This is a recent email to the ubuntu-devel mailing list that describes not only recent changes to the do-release-upgrade process, but how it works in general. It is also posted here.
If you are unaccustomed to the command-line…first of all, you should learn the command line. But for now, the do-release-upgrade utility is used to upgrade from one Ubuntu release to another. The graphical desktop utility utilizes this as well.
From: Brian Murray
Subject: Changes to do-release-upgrade and meta-release files
To: Ubuntu Development
I’ve recently made some changes to how do-release-upgrade, called by
update-manager when you choose to upgrade releases, behaves and thought
it’d be a good time to clarify how things work and the changes made.
When do-release-upgrade is called it reads a meta-release file from
changelogs.ubuntu.com to determine what releases are supported and to
which release to upgrade. The exact meta-release file changes depending
on what arguments, –proposed or –devel-release, are passed to
do-release-upgrade. The meta-release file is used to determine which
tarball to download and use to actually perform the upgrade. So if you
are upgrading from Ubuntu 17.04 to Artful then you are actually using
the the ubuntu-release-upgrader code from Artful.
One change implemented some time ago was support for the release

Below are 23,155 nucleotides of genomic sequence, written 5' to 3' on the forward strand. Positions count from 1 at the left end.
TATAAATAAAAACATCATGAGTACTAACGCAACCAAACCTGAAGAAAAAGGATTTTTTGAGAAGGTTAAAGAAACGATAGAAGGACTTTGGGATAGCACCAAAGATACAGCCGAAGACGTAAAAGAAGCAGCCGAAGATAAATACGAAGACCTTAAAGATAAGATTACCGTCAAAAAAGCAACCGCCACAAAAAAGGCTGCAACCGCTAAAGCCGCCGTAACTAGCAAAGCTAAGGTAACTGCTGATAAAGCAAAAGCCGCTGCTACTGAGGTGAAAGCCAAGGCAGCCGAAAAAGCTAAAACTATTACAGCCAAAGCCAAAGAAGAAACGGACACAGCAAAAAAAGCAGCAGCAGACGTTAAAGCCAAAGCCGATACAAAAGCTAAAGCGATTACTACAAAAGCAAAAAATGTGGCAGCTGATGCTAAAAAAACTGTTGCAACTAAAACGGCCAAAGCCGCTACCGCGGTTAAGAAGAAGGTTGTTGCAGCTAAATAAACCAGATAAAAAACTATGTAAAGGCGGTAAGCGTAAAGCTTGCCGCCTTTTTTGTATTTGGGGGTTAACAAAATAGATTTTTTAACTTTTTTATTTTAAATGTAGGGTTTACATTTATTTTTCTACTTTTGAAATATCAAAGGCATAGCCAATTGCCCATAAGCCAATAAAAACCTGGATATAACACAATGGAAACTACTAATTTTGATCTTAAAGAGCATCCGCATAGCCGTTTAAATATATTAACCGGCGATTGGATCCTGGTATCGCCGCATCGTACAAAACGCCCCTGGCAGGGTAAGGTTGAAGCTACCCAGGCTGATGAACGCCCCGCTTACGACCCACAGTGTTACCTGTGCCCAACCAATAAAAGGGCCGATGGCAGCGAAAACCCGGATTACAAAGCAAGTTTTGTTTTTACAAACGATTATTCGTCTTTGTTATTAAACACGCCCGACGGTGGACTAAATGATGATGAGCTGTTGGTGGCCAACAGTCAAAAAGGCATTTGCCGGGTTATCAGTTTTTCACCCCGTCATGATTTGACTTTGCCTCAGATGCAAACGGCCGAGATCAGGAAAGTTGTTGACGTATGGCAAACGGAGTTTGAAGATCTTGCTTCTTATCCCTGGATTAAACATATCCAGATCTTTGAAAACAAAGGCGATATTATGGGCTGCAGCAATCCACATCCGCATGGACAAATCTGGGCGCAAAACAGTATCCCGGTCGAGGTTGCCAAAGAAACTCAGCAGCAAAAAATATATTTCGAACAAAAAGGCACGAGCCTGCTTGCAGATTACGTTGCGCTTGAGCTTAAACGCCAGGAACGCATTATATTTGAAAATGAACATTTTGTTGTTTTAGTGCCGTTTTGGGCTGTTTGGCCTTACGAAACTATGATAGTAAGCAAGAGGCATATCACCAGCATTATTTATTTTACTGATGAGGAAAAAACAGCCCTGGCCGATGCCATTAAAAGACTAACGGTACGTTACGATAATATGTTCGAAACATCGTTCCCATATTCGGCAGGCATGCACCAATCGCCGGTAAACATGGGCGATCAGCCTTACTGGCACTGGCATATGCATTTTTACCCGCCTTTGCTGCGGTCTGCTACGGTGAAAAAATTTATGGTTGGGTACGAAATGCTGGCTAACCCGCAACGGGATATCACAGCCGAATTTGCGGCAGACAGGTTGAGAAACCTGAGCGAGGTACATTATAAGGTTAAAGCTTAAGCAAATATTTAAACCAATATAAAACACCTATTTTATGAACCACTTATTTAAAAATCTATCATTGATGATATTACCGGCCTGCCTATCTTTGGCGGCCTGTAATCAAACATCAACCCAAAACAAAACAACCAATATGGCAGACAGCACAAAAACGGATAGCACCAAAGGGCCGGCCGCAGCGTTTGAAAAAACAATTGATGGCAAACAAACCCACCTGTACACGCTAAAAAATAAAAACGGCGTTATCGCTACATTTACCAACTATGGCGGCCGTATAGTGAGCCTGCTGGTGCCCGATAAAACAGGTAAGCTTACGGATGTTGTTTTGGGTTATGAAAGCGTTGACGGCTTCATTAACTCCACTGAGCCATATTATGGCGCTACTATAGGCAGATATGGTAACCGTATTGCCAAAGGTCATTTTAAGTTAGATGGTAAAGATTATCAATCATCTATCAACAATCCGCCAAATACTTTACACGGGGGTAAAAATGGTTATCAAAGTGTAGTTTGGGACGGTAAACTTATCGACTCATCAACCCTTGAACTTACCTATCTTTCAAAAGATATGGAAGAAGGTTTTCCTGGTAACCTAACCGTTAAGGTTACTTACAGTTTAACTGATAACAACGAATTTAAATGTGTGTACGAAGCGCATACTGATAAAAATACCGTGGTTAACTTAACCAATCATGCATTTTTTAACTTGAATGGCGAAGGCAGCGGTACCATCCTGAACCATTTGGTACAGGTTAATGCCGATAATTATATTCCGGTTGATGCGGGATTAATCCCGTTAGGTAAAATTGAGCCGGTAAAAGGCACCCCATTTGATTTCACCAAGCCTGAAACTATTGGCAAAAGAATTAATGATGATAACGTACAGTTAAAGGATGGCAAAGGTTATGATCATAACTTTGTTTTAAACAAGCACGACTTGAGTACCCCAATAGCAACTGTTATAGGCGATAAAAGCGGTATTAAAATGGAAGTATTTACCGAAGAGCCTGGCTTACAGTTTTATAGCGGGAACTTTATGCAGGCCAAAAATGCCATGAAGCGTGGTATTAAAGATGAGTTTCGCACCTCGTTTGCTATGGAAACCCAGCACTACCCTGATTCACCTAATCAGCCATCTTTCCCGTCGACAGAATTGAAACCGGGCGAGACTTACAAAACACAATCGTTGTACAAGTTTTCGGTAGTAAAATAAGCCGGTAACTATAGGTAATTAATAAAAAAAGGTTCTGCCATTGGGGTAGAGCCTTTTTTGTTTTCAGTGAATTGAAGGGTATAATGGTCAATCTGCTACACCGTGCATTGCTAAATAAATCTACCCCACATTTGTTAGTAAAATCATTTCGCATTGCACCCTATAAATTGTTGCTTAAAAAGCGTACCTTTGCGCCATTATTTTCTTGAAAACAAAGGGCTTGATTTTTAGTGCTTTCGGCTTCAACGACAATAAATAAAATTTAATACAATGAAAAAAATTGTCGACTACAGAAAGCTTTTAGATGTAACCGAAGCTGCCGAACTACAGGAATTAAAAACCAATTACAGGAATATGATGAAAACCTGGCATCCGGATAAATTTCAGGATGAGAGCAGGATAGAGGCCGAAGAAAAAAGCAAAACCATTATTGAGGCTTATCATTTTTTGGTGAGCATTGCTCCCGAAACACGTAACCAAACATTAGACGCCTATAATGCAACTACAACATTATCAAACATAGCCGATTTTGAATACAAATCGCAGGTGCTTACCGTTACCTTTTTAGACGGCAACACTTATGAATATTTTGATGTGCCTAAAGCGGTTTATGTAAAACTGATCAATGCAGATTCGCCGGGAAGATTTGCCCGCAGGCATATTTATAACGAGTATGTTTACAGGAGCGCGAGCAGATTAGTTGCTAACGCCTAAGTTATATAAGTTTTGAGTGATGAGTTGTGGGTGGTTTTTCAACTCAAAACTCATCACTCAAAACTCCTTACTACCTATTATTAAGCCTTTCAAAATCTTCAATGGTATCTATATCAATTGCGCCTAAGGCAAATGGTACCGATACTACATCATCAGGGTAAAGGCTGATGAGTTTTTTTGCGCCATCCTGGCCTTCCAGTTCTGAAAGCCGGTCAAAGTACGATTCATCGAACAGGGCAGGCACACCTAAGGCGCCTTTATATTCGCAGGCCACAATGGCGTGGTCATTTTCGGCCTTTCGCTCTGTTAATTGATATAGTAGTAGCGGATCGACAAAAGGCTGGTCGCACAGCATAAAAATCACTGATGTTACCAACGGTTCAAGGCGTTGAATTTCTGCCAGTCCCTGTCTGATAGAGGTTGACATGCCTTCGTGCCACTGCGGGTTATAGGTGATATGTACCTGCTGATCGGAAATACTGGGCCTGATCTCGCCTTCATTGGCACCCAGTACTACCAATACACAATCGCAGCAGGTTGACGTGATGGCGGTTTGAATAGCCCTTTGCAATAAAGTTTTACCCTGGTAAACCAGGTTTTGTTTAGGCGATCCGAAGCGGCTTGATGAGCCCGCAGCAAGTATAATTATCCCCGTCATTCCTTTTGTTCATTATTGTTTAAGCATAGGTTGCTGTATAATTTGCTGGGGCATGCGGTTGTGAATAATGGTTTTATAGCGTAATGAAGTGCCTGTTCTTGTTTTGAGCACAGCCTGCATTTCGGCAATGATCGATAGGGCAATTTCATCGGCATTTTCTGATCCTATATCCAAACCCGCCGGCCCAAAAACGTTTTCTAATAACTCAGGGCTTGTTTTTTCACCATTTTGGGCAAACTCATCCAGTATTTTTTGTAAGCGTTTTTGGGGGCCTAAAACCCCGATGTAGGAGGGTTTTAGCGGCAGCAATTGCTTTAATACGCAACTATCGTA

upgrade process to skip unsupported releases if you are running a
supported release. For example, when Ubuntu 16.10 (Yakkety Yak) becomes
end of life and you upgrade from Ubuntu 16.04 (Xenial Xerus) with
“Prompt=normal” (found in /etc/update-manager/release-upgrades) then
Ubuntu 16.10 will be skipped and you will be upgraded to Ubuntu 17.04
(Zesty Zapus). This ensures that you are running a supported release and
helps to test the next LTS upgrade path i.e. from Ubuntu 16.04 to Ubuntu
18.04. Similarly, when Ubuntu 17.04 becomes end of life an upgrade from
Ubuntu 16.04, with “Prompt=normal”, will upgrade you to Ubuntu 17.10.
I’ve also just modified the documentation regarding the ‘-d’ switch
for ubuntu-release-upgrader and update-manager to make it clear that
‘-d’ is for upgrading from the latest supported release (Ubuntu 17.04
right now) to the development release of Ubuntu. The documentation used
to incorrectly imply that any release could be updated to the
development release, something that would be an unsafe upgrade path.
Additionally, the meta-release-development and
meta-release-lts-development files were modified to only contain
information about releases relevant to the upgrade path. So
meta-release-lts-development is currently empty and
meta-release-development only contains information about Ubuntu 17.04
and Artful Aadrvark which will become Ubuntu 17.10.
I hope this makes things a bit clearer!